Wednesday, February 8, 2012

On Clones, In Vitro, and the Unborn (or, Arnold, Moral Theologian)

A good confession includes the kind and frequency of your sins, so I should start by noting that I watched The 6th Day for the first time last night. Am I proud that I watched an Arnold Schwarzenegger action movie (that wasn't The Terminator)? Not particularly. And yet God writes straight with our crooked lines.

On the down-side, I thought the film telegraphed the "big surprise" ending from very early on. Maybe I've seen too many M. Night Shyamalan movies, but I saw the twist coming from around 20 minutes in. Maybe sooner. On the up-side, I certainly wasn't expecting moral philosophy from the flick, and I was pleasantly surprised.

The 6th Day revolves around a human cloning scheme gone-wrong. Our hero - played by Arnold, of course - is secretly cloned and, when he discovers that, works to bring down the wicked corporation behind it all. Amidst the action, we see a not-so-distant future that's given over almost entirely to the culture of death.

In this future, sex has been commoditized to a new degree. The pornography literally gets up and walks over to you. One of the characters lives with his "girlfriend", which is essentially a picture from the Internet come to life. Even the virtual woman has loose morals, and while she's programmed to be monogamous, if you just put in the install disk...

While the look and feel of sex is an installation disk away, death has been sanitized. Children don't learn about the death of a pet; instead, Fluffy is cloned and replaced - often without the child ever knowing. One of the villains is rightly accused of soft-peddling an evil act by using smaller intermediate steps. If we first accept cloned pets, it will be easier, later, to accept cloned people. Our exposure to lesser evils effectively inoculates us against our own consciences.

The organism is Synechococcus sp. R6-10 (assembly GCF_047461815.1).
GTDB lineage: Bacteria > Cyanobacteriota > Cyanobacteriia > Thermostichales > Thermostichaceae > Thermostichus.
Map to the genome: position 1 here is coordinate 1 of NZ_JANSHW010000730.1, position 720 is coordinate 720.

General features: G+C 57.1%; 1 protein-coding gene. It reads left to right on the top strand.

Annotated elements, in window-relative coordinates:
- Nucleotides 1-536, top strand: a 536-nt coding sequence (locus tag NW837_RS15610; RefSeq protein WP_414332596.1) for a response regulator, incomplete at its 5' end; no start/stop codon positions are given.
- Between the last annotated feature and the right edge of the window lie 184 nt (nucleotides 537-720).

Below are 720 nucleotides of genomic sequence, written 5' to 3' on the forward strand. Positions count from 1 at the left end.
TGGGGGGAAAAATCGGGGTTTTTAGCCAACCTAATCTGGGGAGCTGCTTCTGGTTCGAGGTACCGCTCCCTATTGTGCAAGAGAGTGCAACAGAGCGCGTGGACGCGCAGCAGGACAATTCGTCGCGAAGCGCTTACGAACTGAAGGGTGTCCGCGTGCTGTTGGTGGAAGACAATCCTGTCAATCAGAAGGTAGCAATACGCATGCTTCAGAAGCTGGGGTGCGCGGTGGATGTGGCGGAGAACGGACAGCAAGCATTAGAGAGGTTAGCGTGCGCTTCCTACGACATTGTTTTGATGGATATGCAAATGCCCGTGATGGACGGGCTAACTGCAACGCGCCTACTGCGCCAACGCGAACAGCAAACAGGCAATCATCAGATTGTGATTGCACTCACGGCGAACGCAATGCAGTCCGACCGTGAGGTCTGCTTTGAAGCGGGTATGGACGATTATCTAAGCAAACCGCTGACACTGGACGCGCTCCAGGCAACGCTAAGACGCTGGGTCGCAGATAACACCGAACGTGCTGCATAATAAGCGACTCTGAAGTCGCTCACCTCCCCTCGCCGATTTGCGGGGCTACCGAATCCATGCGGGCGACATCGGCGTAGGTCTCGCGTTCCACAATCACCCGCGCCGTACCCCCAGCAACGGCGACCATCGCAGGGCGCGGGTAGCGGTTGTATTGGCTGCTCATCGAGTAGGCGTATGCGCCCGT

Our main character is a moral man in a very immoral world. He is rightly disgusted by his encounter with the virtual "woman" and disturbed by the thought of cloned pets. I was worried, though, that once our hero and his clone were together (of course!), the movie would end with the "noble sacrifice" scenario. The cloned Arnold would commit suicide somehow (my money was on letting go while dangling from a helicopter) to save the "real" one, glorifying self-murder. Thankfully, I was again surprised, and we were spared the "...but suicide is good!" ending. In the end, even the clone's life matters, regardless of how it had begun.

Instead of a neat and convenient clone suicide, we end with an interesting theological question: what becomes of cloned people? Are they people? Do they have souls? There is an echo of this question in the currently-undetermined state of frozen embryos, produced in petri dishes instead of loving embraces. Neither the lab-produced babies nor the cloned humans asked to be conceived in an unnatural manner.  How you get here is on your parents' consciences; how you live is on yours. Neither is at fault when it comes to the means of their creation. While we can judge the means of production to be evil, we cannot say the same for the product, which is human life. Real-Arnold points out to clone-Arnold that both have 100% human DNA. If you have human DNA, then you're a human. If you're human, then you have a human soul.

Amen. Amen to that for fictional cloned Arnolds (God help us), actual unborn babies (God really help us!), and whatever our future Frankensteins cook up down the road.

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